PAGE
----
Phury in JR Ward’s BDB series.  A 200 year old vampire virgin, which is probably a first in that genre.
    I’m sure I’ve stumbled upon them on occasion, but they are definitely a rarity.

  19. 19
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    LOL.  No, you’re right—we almost never see the “baby-stealing monks with a grievance” plot twist these day.

    Well, but we could make it a “baby-stealing aliens with a grievance” plot twist. *g*

  20. 20
    Jess says:
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    Okay, this theory might be a little out there, so bear with me.

    I’m thinking about how these men often seem to become monogamous to the point that they’re essentially impotent with everyone but the heroine.  They start out as domineering men, strong, and sometimes with a misogynistic streak, but at the end of the book they become totally devoted to the woman. Her hoo-hoo or no hoo-hoo.

    It makes me think about Dom/Sub relationships, where the true power lies with the sub because they are the one that can call a halt to the play at any time.  They might appear to be playing the weaker party, but in the end, they have the final say.

    It seems that a theme in these romance novel relationships is that while the male is strong and powerful, it’s the woman who ends up with the control.  He might appear domineering, but he’s really wiling to do anything for the woman.

    I’m not sure how generally this applies, or whether I’m thinking of two narrow a focus of books.

  21. 21
    eponymous says:
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    I wanna know what book spinsterwitch read!!

    For serious! I want to read that, too!

  22. 22
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    I wish I could remember the title of the book for you guys.  Honestly, I’m awful remember the names.  I’ve been known to buy the same book twice, even after reading the description.  I’m eternally grateful for liberal returns policies.

    Almost a Gentleman was a good book, but the one I’m thinking of the heroine was not quite so engaged in the ton, if I recall.

  23. 23
    Robin says:
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    A couple more virgin heroes:

    Michael from Gaffney’s Wild at Heart
    Hugh from Meljean Brook’s Demon Angel
    Lorraine Heath’s Always to Remember (can’t remember the hero’s name)

    As for the magic ding dong saving the heroine, I think that’s also a staple in Romance (Shannon McKenna, anyone??!)—think of all the shy, retiring virgins who become sex goddesses or the traumatized heroines who are magically healed by the hero’s 9 inches of luv (Linda Howard’s Dream Man, a book that pisses me off every time I even THINK about it).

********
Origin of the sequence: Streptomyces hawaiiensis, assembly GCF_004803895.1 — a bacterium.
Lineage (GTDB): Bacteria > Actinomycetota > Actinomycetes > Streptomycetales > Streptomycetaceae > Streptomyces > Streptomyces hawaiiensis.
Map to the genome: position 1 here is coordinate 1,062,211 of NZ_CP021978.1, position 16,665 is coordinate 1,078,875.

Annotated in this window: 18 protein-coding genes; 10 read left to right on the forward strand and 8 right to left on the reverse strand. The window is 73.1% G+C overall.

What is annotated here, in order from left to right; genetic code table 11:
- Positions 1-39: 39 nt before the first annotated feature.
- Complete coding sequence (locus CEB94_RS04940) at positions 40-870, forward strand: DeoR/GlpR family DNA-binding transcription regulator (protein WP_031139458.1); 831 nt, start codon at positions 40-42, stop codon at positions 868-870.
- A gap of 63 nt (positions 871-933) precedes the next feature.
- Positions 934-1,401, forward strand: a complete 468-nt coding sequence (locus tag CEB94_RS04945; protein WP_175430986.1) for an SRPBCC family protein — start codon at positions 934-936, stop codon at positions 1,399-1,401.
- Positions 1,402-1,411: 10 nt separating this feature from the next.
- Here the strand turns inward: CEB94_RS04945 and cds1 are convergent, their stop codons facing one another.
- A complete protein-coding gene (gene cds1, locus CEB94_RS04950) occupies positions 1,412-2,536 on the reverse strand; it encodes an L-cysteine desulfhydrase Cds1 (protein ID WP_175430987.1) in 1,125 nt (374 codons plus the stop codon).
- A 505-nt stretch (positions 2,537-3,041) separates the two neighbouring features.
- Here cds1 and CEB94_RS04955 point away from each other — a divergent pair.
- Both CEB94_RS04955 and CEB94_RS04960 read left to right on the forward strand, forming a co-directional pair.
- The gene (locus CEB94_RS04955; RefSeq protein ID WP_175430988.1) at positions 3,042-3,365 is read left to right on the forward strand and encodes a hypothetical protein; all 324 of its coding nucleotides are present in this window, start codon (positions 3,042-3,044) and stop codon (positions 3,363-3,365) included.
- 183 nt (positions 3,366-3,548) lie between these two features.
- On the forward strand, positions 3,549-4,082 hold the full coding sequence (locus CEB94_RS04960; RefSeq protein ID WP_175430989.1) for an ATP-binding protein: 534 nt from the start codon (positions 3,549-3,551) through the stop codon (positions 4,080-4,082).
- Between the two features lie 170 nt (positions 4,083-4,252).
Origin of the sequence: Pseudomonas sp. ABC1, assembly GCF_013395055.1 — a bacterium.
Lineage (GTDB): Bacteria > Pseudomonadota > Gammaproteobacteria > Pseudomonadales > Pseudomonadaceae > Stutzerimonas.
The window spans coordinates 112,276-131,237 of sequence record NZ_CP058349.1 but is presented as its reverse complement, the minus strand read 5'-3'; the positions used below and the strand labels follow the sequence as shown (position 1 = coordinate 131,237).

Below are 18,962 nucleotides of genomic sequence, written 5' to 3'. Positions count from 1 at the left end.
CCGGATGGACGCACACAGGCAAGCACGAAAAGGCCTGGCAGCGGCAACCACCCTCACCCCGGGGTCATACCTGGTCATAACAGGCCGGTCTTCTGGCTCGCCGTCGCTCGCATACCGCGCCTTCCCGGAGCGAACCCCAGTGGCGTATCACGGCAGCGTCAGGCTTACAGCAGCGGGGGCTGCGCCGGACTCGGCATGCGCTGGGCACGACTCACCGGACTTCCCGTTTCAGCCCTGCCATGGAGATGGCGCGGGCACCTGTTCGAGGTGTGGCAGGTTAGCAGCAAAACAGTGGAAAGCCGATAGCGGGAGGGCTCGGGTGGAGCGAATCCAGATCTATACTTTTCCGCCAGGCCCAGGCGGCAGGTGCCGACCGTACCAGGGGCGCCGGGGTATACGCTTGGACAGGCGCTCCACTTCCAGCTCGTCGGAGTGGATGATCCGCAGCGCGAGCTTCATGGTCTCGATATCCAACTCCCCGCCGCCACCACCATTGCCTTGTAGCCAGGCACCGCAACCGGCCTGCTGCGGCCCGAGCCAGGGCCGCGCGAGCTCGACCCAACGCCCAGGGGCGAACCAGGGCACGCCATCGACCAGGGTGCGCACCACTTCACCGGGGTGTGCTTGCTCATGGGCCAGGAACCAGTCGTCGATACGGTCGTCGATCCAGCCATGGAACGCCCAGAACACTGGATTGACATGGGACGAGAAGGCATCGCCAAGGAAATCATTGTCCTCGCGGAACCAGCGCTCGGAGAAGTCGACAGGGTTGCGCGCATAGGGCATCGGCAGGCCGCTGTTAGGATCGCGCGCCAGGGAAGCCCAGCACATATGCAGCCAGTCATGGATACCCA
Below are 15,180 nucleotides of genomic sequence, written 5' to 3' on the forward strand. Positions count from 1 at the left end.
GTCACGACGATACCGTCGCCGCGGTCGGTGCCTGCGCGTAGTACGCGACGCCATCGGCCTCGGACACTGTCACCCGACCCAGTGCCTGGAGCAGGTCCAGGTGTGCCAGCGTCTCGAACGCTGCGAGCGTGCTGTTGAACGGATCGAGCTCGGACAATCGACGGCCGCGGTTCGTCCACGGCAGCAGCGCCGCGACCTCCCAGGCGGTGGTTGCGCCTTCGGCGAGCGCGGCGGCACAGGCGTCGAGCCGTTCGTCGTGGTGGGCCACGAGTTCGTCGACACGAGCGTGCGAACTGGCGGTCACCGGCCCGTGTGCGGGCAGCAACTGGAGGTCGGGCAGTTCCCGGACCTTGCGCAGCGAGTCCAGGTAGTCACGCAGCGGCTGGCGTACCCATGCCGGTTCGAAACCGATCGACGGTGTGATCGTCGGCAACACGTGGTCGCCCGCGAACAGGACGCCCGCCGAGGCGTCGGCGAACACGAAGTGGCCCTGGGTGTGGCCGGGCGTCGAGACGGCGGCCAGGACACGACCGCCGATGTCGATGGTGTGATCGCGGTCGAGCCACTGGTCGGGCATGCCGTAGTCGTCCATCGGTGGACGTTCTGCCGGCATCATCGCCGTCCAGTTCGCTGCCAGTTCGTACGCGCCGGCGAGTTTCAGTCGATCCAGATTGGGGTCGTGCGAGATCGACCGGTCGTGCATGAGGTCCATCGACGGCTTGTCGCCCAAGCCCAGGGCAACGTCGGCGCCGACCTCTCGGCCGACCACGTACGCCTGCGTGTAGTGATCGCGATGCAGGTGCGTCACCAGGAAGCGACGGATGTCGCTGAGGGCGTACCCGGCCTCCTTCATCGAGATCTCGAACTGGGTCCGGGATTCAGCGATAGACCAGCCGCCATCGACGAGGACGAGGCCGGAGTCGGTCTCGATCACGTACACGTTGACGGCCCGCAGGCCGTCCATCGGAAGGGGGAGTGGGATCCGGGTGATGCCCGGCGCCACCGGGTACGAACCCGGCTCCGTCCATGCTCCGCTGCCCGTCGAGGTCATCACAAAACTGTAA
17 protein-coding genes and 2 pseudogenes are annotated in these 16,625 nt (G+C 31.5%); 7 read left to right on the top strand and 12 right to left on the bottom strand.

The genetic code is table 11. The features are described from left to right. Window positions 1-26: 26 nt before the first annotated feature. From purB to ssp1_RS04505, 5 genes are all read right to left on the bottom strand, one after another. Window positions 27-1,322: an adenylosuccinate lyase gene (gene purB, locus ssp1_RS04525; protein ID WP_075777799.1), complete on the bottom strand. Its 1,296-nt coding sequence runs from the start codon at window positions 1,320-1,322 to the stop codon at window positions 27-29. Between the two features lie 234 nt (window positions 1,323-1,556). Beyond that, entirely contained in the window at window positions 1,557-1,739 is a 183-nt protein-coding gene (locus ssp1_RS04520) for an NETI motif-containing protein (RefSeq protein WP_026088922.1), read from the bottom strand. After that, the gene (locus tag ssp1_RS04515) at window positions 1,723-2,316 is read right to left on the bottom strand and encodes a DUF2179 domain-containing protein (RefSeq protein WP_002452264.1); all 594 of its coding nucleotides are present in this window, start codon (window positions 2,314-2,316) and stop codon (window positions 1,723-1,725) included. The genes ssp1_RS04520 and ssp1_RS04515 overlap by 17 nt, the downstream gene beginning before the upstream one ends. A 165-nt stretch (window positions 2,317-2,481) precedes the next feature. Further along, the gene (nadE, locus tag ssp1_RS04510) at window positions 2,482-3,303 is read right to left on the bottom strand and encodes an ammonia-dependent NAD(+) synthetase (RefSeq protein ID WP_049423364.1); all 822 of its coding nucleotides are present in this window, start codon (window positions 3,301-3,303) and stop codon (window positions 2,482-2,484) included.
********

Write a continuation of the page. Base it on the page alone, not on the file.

I’ve been thinking about Saintcrow’s post for the past two days, and I guess I feel this way:  no cultural hegemony exists without subversion.  No dominant ideology exists without ambivalence, and thus subversion.  How effective, transformative, revolutionary, recognizable that subversion is remains a stickier question, IMO.  Also, where Romance is concerned, I absolutely think there are elements of subversion in the genre—but whether they exist because we see them and talk about them (i.e. our discourse about the genre gives them life) or whether they exist independently of our interrogation of them is murkier.  I think it’s a bit of both, but I think where Saintcrow talks about a framework for naming the beast, so to speak, that framework is provided more by our interpretive work than by our individual responses to each book (or at least by a relationship and a conversation between these two things).

    Case in point:  When Adele Ashworth’s Duke of Sin came out, and the hoopla over the fact that Vivian was a virgin widow started on AAR, Ashworth (famously, now) protested that she didn’t feel she was making any kind of statement but rather simply making a character choice that made sense to her.  That such a choice came from an editor’s concern over sexually mature heroine didn’t, as far as Ashworth was concerned, amount to anything nefarious or culturally significant.  And many individual readers didn’t have a particuarly negative reaction to the device, because they were content to abide by the rules the book drew.